One half of the complex is bombed
but this particular block survives
where every day the last family
comes down eleven floors for water,
a slow and dangerous journey,
because in the end,
though the windows are blown
and the rockets still whine,
it’s better to be at home among familiar things.
Better than escape or the underground shelter
the quiet passion of what’s long known,
the poetry of sink and tiles and pillow,
of everything that has happened
since the key turned in the door,
what the walls have heard and the windows seen,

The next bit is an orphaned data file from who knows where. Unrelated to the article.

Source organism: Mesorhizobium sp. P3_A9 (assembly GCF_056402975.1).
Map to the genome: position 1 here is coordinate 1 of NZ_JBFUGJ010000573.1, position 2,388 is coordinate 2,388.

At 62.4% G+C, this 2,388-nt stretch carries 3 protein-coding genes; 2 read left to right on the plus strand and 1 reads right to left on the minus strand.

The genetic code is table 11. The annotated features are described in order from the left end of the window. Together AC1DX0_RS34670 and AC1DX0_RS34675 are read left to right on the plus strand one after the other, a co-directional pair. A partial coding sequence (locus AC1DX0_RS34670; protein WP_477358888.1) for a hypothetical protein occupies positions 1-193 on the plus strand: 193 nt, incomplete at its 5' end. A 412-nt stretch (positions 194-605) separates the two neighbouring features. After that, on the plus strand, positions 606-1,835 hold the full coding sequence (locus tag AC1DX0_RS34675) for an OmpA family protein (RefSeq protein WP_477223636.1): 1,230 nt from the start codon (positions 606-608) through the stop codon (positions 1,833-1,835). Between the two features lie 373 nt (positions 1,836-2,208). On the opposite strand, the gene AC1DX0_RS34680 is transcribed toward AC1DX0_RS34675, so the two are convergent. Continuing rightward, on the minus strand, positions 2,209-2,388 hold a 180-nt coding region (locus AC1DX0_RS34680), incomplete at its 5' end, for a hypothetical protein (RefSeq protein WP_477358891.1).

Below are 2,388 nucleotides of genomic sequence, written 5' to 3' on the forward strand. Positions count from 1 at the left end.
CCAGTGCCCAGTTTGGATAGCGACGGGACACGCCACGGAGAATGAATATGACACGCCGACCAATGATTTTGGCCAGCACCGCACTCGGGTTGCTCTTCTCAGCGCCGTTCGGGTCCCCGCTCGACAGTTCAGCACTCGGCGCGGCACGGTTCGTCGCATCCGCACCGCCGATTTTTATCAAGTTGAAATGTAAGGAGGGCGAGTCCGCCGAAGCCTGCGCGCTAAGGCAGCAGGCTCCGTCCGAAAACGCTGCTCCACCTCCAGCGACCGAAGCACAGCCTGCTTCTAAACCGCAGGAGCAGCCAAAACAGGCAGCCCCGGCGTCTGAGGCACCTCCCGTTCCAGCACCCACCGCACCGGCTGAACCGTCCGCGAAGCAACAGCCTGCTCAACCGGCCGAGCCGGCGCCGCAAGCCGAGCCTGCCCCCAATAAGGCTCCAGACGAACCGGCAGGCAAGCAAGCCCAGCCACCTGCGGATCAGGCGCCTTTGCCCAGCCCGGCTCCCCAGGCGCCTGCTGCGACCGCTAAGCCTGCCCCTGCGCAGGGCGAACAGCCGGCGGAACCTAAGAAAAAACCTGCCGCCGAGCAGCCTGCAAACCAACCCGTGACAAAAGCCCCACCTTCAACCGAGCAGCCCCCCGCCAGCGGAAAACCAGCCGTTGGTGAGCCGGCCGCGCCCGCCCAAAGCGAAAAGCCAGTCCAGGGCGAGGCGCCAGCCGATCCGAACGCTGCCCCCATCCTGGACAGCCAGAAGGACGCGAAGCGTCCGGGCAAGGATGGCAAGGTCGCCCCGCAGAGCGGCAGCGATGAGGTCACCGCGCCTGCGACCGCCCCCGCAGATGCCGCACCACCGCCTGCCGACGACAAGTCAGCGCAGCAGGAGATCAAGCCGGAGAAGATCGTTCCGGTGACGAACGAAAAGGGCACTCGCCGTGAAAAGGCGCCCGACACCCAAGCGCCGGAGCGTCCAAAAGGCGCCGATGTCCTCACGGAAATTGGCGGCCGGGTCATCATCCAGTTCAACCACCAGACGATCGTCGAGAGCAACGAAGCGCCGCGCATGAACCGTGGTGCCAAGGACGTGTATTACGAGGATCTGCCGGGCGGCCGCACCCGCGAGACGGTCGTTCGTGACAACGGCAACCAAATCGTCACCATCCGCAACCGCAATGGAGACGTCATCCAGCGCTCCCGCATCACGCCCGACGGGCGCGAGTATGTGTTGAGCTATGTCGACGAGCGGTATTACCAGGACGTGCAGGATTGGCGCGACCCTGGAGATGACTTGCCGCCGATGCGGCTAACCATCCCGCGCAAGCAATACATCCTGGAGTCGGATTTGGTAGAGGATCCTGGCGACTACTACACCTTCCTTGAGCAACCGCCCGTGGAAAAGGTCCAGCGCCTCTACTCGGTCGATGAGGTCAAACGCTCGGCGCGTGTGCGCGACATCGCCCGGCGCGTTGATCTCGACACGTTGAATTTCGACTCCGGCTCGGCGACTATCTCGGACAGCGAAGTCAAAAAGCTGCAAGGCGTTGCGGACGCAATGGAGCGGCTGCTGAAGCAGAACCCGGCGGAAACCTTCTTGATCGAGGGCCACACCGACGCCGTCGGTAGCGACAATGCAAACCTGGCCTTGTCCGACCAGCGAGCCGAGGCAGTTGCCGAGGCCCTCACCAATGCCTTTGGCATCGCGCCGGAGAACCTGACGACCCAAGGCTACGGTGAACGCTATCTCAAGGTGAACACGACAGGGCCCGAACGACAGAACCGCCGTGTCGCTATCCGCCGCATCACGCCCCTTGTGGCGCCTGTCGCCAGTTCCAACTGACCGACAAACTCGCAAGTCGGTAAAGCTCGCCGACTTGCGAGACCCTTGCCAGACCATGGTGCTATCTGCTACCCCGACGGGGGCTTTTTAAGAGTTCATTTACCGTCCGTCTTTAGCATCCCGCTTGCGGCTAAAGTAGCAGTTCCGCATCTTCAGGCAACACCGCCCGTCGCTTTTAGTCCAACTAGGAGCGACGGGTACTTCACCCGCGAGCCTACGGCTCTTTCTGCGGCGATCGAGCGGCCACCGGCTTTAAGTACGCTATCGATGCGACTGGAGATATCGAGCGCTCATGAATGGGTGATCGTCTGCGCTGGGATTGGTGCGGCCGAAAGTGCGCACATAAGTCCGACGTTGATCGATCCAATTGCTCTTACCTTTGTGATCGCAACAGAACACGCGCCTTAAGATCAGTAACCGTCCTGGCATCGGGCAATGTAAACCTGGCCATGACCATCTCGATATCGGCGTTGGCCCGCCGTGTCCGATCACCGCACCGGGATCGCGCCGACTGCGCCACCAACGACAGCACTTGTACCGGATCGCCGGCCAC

what the table has blessed and the bed sung.
History is a nervous conversation
over stale bread and hard-won water,
the holding of hands and the comfort of love
through dark nights lit by fear.
History is eleven floors in the target zone
where quiet footsteps go up and down.
Today’s poem is from Peter Sirr’s new collection, The Swerve,